When Valentina finds out that Giovanni is married to Lidia, she feels “misery […] creeping back, like a melancholy dog.”
It´s exactly that melancholy, connected closely to the feeling of nothingness and emptiness, that the women in this film are able to feel and to express, unlike the men. At the same time, the “real feelings” seem to be made impossible and outcries become possible only in a hidden or covered way: – in the “immediate” behaviours of the women during the downpour, in the cynical objections of the industrialist’s wife or in the behaviours of the two female protagonists, in feelings of emptiness, in attempts to break out and escape or to distance themselves from the world by cynicism – but they are never as far away from the real world as the men.

So it´s always women to whom Antonioni in La notte leaves the most beautiful, the most depressing and frustrating, the most cynical, the most intelligent but also the most silly remarks.
And what all of these women seem to have in common is that their remarks seem to be the most unadulterated, immediate and therefore closest to truth.

The camera supports this focus on the women. It is permanently searching and observing their bodies, close-ups are shooting their eyes, their movements, their hands and fingers, maybe trying to follow their ways through this world. That these movements are often filmed in a highly sexualized way is only too “natural” – since sexuality is one of the ways the portrayed women try to stay alive, to feel something, desperately. But even this assumption, and here we see Antonioni´s ability to never become simple or bromidic, is breached when Lidia states to have found her real vice: “it´s warm, it´s soft” and it´s got nothing to do with sexuality, it´s alcohol.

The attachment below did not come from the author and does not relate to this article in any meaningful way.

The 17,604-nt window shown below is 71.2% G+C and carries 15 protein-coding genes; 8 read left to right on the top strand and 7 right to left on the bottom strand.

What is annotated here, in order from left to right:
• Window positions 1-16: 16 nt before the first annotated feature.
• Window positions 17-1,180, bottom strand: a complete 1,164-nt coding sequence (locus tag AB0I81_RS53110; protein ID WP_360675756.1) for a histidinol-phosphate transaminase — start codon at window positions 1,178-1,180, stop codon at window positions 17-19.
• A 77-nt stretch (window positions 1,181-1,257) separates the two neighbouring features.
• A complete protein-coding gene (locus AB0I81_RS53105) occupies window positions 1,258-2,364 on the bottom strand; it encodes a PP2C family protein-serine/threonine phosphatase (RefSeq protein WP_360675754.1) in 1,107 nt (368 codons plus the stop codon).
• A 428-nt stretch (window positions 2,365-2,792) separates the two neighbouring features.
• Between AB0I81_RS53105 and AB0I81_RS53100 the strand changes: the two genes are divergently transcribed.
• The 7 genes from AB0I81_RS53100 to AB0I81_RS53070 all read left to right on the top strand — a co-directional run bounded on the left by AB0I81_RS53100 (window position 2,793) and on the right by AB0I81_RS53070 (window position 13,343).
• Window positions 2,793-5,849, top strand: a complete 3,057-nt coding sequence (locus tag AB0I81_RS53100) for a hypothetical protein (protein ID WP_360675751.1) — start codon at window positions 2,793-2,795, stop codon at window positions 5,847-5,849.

She admits her vice in a scene, that might be of high interest approaching the film: Lidia is coming back from her short excursion with the man she was flirting with, wet from the rain, and meets Valentina and Giovanni in the hallway. Valentina asks her to come with her to help her get dry.
Lidia confesses her despair to Valentina with Giovanni standing unnoticed by the two in the background, in the doorframe. She says, “Stasera vorrei solo morire. (Tonight, all I want to do is dying). An end to this agony, something new.” And Valentina answers, “It may be nothing.” “Yes, it may be nothing,” confirms Lidia. And it´s obvious that this agony Lidia is experiencing is her fight against nothingness.

When Giovanni and Lidia turn around to leave the camera is taking a shot of three backs, two of which could easily be mistaken for one another: the same cut of the dress, the same color and cut of hair. We see two backs of women, of whom one is already fighting against her age, against an unloving and failing marriage, drowning her feelings of nothingness in alcohol, cynicism and silence, and the other one, still young, obviating nothingness with cynicism and in a mixture between childish and erotic behaviour. But both of them are still struggling with feelings – or the absence of feelings – and their senses are not yet suffocated by hypocrisy.